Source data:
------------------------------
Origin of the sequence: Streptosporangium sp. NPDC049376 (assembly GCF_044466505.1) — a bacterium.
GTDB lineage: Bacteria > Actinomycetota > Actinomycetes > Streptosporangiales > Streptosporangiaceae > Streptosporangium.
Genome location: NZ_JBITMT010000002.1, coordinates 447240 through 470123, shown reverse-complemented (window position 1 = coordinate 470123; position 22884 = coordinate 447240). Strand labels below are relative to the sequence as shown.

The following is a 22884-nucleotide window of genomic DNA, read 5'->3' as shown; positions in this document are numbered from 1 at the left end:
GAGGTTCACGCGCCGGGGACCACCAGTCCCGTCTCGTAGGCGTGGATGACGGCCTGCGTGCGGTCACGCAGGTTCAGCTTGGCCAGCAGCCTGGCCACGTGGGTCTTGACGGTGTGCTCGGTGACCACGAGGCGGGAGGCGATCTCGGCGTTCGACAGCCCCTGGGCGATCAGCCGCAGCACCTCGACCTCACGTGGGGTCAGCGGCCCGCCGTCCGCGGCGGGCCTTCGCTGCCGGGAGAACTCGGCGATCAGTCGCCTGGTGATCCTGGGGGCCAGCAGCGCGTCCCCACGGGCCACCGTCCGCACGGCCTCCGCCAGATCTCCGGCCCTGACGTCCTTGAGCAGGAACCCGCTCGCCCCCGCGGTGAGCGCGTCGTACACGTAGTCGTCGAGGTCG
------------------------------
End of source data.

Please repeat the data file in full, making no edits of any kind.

Origin of the sequence: Streptosporangium sp. NPDC049376 (assembly GCF_044466505.1) — a bacterium.
GTDB lineage: Bacteria > Actinomycetota > Actinomycetes > Streptosporangiales > Streptosporangiaceae > Streptosporangium.
Genome location: NZ_JBITMT010000002.1, coordinates 447240 through 470123, shown reverse-complemented (window position 1 = coordinate 470123; position 22884 = coordinate 447240). Strand labels below are relative to the sequence as shown.

The following is a 22884-nucleotide window of genomic DNA, read 5'->3' as shown; positions in this document are numbered from 1 at the left end:
GAGGTTCACGCGCCGGGGACCACCAGTCCCGTCTCGTAGGCGTGGATGACGGCCTGCGTGCGGTCACGCAGGTTCAGCTTGGCCAGCAGCCTGGCCACGTGGGTCTTGACGGTGTGCTCGGTGACCACGAGGCGGGAGGCGATCTCGGCGTTCGACAGCCCCTGGGCGATCAGCCGCAGCACCTCGACCTCACGTGGGGTCAGCGGCCCGCCGTCCGCGGCGGGCCTTCGCTGCCGGGAGAACTCGGCGATCAGTCGCCTGGTGATCCTGGGGGCCAGCAGCGCGTCCCCACGGGCCACCGTCCGCACGGCCTCCGCCAGATCTCCGGCCCTGACGTCCTTGAGCAGGAACCCGCTCGCCCCCGCGGTGAGCGCGTCGTACACGTAGTCGTCGAGGTCG